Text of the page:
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The Fourteenth Amendment to the Constitution, ratified in 1868, sought to protect the rights of the newly freed slaves; but its first important test did not arise until five years later. When it did, it centered on a vitriolte dispute among the white butchers of mid-Reconstruction New Orleans. The rough-and-tumble world of nineteenth-century New Orleans was a sanitation nightmare, with the city's slaughterhouses dumping animal remains into neighboring backwaters. When Louisiana authorized a monopoly slaughterhouse to bring about sanitation reform, many butchers felt disenfranchised. Framing…mehr

Produktbeschreibung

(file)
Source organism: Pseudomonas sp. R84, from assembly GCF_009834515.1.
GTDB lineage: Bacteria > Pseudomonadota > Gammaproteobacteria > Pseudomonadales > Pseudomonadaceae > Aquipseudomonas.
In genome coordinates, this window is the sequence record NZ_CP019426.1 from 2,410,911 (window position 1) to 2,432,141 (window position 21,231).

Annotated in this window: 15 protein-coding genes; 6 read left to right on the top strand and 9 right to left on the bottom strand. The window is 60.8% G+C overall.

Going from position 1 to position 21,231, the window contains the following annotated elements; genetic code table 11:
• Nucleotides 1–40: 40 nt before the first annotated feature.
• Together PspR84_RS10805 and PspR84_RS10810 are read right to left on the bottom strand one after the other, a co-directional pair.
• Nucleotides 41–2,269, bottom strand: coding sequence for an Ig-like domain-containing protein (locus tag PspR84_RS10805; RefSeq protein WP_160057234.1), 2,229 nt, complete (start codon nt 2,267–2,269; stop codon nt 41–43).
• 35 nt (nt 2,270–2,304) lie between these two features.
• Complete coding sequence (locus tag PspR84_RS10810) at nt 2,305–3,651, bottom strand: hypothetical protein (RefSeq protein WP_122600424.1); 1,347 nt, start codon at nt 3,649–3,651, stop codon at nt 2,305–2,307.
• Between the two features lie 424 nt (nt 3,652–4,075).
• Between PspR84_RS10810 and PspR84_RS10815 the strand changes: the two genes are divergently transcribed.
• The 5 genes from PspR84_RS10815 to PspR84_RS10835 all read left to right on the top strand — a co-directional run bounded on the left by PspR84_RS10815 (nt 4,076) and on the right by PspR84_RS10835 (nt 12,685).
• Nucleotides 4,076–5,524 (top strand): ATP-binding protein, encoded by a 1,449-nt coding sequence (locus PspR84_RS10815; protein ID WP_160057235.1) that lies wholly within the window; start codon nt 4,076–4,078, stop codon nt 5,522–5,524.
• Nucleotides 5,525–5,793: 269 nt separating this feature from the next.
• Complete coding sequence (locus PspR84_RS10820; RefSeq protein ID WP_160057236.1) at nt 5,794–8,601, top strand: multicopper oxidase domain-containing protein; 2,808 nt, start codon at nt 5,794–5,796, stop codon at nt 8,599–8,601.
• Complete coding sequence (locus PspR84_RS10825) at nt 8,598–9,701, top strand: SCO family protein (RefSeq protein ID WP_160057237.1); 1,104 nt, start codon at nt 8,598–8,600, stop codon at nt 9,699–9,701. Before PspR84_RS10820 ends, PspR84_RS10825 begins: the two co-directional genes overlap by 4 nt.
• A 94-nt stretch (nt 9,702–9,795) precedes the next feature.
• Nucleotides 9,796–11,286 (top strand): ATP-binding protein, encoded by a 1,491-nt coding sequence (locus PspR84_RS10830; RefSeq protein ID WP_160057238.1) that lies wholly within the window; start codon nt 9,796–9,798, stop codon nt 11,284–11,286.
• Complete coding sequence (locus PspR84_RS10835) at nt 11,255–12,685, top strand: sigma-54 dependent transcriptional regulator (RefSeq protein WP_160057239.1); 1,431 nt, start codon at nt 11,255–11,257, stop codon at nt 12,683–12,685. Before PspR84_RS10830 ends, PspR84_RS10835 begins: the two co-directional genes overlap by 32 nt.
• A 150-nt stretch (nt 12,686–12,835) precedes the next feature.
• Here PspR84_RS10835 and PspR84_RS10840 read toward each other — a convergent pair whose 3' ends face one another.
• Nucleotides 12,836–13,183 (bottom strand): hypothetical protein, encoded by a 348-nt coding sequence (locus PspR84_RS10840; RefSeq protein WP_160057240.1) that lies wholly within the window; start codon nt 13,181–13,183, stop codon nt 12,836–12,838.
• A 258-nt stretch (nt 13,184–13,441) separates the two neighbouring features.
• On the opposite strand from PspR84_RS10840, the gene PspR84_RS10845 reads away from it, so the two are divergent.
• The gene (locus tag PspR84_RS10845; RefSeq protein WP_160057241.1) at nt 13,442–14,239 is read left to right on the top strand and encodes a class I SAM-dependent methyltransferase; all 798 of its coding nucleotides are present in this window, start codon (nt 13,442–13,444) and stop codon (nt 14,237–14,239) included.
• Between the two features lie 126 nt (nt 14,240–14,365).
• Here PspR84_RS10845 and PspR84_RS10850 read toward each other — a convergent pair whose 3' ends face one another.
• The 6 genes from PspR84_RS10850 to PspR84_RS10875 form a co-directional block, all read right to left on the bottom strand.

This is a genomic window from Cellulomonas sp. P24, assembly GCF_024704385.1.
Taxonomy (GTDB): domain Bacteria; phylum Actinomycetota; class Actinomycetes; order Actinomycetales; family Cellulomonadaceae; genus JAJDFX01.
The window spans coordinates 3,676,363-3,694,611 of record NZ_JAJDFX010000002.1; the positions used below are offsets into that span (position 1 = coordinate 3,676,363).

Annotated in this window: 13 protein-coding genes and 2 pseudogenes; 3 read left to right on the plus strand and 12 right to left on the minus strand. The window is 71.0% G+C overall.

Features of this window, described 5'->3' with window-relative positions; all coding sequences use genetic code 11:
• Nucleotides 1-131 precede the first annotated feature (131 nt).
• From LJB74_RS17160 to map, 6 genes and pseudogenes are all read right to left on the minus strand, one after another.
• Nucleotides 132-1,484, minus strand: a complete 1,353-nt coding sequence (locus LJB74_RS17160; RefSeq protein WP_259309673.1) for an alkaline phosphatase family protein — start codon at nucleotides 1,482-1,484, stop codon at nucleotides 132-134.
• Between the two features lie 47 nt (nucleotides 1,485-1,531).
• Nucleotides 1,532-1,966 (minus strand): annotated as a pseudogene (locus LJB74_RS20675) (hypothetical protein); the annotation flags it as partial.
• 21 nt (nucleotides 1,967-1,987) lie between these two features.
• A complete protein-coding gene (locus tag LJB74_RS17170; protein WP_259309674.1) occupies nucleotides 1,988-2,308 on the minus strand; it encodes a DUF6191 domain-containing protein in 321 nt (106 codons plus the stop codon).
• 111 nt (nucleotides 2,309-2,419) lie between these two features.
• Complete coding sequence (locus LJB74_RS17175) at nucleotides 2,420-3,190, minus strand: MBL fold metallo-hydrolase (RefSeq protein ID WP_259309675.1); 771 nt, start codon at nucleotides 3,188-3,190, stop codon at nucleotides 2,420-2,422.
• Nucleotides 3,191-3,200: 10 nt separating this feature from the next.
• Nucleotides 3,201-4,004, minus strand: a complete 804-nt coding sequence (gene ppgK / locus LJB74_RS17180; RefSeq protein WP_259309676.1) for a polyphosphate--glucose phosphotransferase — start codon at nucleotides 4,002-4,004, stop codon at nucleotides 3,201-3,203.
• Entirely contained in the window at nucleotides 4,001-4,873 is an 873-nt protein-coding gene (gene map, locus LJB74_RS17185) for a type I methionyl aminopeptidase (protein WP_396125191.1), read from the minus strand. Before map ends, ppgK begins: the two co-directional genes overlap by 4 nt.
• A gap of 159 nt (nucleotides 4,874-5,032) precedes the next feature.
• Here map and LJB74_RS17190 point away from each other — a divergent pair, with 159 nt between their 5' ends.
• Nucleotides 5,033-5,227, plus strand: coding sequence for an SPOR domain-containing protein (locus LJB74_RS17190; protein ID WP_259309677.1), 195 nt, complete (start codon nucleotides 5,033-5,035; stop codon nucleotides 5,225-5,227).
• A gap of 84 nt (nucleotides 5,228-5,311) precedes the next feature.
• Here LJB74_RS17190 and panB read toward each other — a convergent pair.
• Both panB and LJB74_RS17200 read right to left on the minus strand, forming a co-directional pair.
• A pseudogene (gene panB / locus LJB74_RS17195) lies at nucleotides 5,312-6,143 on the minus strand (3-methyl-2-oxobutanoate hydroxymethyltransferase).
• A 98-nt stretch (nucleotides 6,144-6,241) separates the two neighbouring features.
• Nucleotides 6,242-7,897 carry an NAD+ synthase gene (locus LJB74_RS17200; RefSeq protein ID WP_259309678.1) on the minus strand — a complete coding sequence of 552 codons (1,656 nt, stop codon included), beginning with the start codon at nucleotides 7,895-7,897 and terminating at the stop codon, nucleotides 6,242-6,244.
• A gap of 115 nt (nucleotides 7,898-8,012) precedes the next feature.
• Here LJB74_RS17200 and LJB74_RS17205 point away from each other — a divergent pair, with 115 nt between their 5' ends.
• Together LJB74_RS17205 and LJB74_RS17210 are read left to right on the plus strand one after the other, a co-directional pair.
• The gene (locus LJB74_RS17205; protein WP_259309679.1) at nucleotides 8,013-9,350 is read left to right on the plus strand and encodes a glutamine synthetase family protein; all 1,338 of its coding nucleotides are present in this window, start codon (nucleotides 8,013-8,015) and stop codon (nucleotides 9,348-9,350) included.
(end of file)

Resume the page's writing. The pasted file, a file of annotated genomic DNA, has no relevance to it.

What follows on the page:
The Fourteenth Amendment to the Constitution, ratified in 1868, sought to protect the rights of the newly freed slaves; but its first important test did not arise until five years later. When it did, it centered on a vitriolte dispute among the white butchers of mid-Reconstruction New Orleans. The rough-and-tumble world of nineteenth-century New Orleans was a sanitation nightmare, with the city's slaughterhouses dumping animal remains into neighboring backwaters. When Louisiana authorized a monopoly slaughterhouse to bring about sanitation reform, many butchers felt disenfranchised. Framing their case as an infringement of rights protected by the new amendment, they flooded the lower courts with nearly 300 suits. The surviving cases that reached the U.S. Supreme Court pitted the butchers' right-to-labor against the state's "police power" to regulate public health. The result was a controversial decision that for the first time addressed the meaning and import of the Fourteenth Amendment. Speaking for the slim majority in the Court's 5-4 decision, Justice Samuel F. Miller upheld the state's actions as a fair use of its "police power." Of much greater import, however, was Miller's finding that the Fourteenth Amendment was intended exclusively as a means of protecting and redressing the suffering of former slaves. The result was a very restricted interpretation of the "privileges and immanities, "due process," and "equal protection" clauses of the new amendment. The Court refused to allow the broad terms of a single amendment to alter the existing balance of power between the states and the federal government. In striking contrast, the minority, led by Justice Stephen Field, claimed thatthe Fourteenth Amendment had been intended to apply to all Americans, not just former slaves. In particular, it guaranteed the New Orleans butchers a right to equal treatment in the exercise of the police power. Engagingly written and insightfully argued, the book provides t